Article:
Priorities in Focus–Healthy Living
The Issue: Health and Well-Being of Communities
Although the United States spends more on health care than any country in the world, its citizens as a whole are the least healthy in the developed world.1 Nearly 45 percent of Americans have at least one chronic condition, and chronic conditions are responsible for 70 percent of the Nation's deaths and 75 percent of health care spending.2 Many illnesses associated with chronic conditions are related to unhealthy lifestyle behaviors and can be prevented by increasing access to effective clinical preventive services and promoting community interventions that advance public health.
Public health spending has been shown to be particularly effective for lower income, and often higher need, communities, with 21 to 44 percent greater health and economic effects in low-income communities compared with the average-income community.3 Increasing public health spending and improving access to preventive care thus holds promise as a cost-efficient way to create healthier communities, reduce the personal and economic burden of chronic illnesses, and improve quality of life while reducing disparities throughout the United States.
|Chronic conditions are responsible for 70 percent of the Nation's deaths each year.|
The National Quality Strategy Solution
The National Quality Strategy calls all stakeholders to promote health and well-being of communities across the health care system by focusing on three long-term goals:
- Promote healthy living and well-being through community interventions that result in improvement of social, economic, and environmental factors.
- Promote healthy living and well-being through interventions that result in adoption of the most important healthy lifestyle behaviors across the lifespan
- Promote healthy living and well-being through receipt of effective clinical preventive services across the life span in clinical and community settings
Beginning in September 2010, the Affordable Care Act required new health plans and insurance policies to cover a number of preventive services, including regular immunizations and chronic illness screenings for all adults, women, and children at no cost to the consumer.4 Other pieces of the law include initiatives targeted at community health outreach and prevention strategies, including the Public Health and Prevention Fund, that were designed to provide the funds for expanding and sustaining communities' abilities to promote healthy living as well as clinicians' capability to detect and prevent disease.5 In fiscal year 2014, the fund granted roughly $928 million to initiatives promoting four critical priorities for promoting the health and well-being of communities: community prevention, clinical prevention, public health infrastructure and training, and research and tracking.6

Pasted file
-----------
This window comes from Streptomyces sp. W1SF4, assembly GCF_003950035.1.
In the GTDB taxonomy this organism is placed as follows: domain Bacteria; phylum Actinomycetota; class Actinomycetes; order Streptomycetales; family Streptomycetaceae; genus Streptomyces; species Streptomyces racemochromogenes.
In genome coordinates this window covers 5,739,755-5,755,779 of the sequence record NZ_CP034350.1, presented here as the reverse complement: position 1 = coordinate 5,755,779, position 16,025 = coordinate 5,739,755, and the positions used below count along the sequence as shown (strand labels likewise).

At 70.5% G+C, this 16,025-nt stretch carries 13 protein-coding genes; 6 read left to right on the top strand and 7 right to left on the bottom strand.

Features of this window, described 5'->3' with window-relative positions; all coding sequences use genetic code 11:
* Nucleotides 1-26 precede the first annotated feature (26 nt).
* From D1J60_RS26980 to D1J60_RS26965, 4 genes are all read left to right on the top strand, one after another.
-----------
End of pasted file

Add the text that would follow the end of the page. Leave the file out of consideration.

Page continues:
Where We Are Now: 2015 Healthy Living Chart book
The 2015 National Healthcare Quality and Disparities Report Chartbook on Healthy Living found that, overall, measures of healthy living showed slight improvement through 2013. One area that showed rapid improvement was the adolescent immunization rate. Vaccinations improved at an average annual rate of change above 10 percent per year, both for the meningococcal vaccine delivered to adolescents ages 13–15 and 16–17 and the tetanus-diphtheria-acellular pertussis (Tdap) vaccine delivered to adolescents ages 13–15 and 16–17.
Easy and affordable access to standard vaccination programs has the potential to prevent direct and indirect costs related to illness, hospitalization, and death. A 2014 study, funded by the Centers for Disease Control and Prevention (CDC), studied vaccination rates in cohorts of children born between 1967 and 2013. CDC estimated that vaccination programs for children who were born after 1994 would prevent 322 million illnesses, 21 million hospitalizations, and 732,000 deaths at a direct cost savings of $295 billion and societal cost savings of $1.38 trillion.7
Adolescents ages 13-15 who ever received at least 1 dose of meningococcal vaccine, by race/ethnicity and family income, 2008-2013
1 K. Davis, K. Stremikis, C. Schoen, and D. Squires. Mirror, Mirror on the Wall, 2014 Update: How the U.S. Health Care System Compares Internationally, The Commonwealth Fund, June 2014. Available from: http://www.commonwealthfund.org/publications/fund-reports/2014/jun/mirror-mirror.
2 Robert Wood Johnson Foundation. "Return on Investments in Public Health: Saving Lives and Money." Policy Highlight Brief. December 2013. Available at: http://www.rwjf.org/content/dam/farm/reports/issue_briefs/2013/rwjf72446.
3 Glen Mays. "Who Benefits from Public Health Spending and How Long Does it Take: Estimating Community-Specific Spending Effects." 141st Annual American Public Health Association Annual Meeting. Boston, MA. Nov. 2013. Available at: http://works.bepress.com/glen_mays/119.
4 Department of Health and Human Services. "Preventive Services Covered Under the Affordable Care Act." September 2012. Available from: http://www.hhs.gov/healthcare/facts/factsheets/2010/07/preventive-services-list.html.
5 Department of Health and Human Services. "Building Healthier Communities by Investing in Prevention." February 2011. Available from: http://www.hhs.gov/healthcare/facts/factsheets/2011/09/prevention02092011.html.
6 Department of Health and Human Services. "Fiscal Year 2014 Allocation of Prevention and Public Health Fund Funds." April 2015. Available from: http://www.hhs.gov/open/prevention/fy-2014-allocation-pphf-funds.html.
7 Benefits from Immunization during the Vaccines for Children Program Era – United States, 1994–2013. Mortality and Morbidity Weekly Report April 25, 2014. http://www.cdc.gov/mmwr/preview/mmwrhtml/mm6316a4.htm.
Page originally created November 2016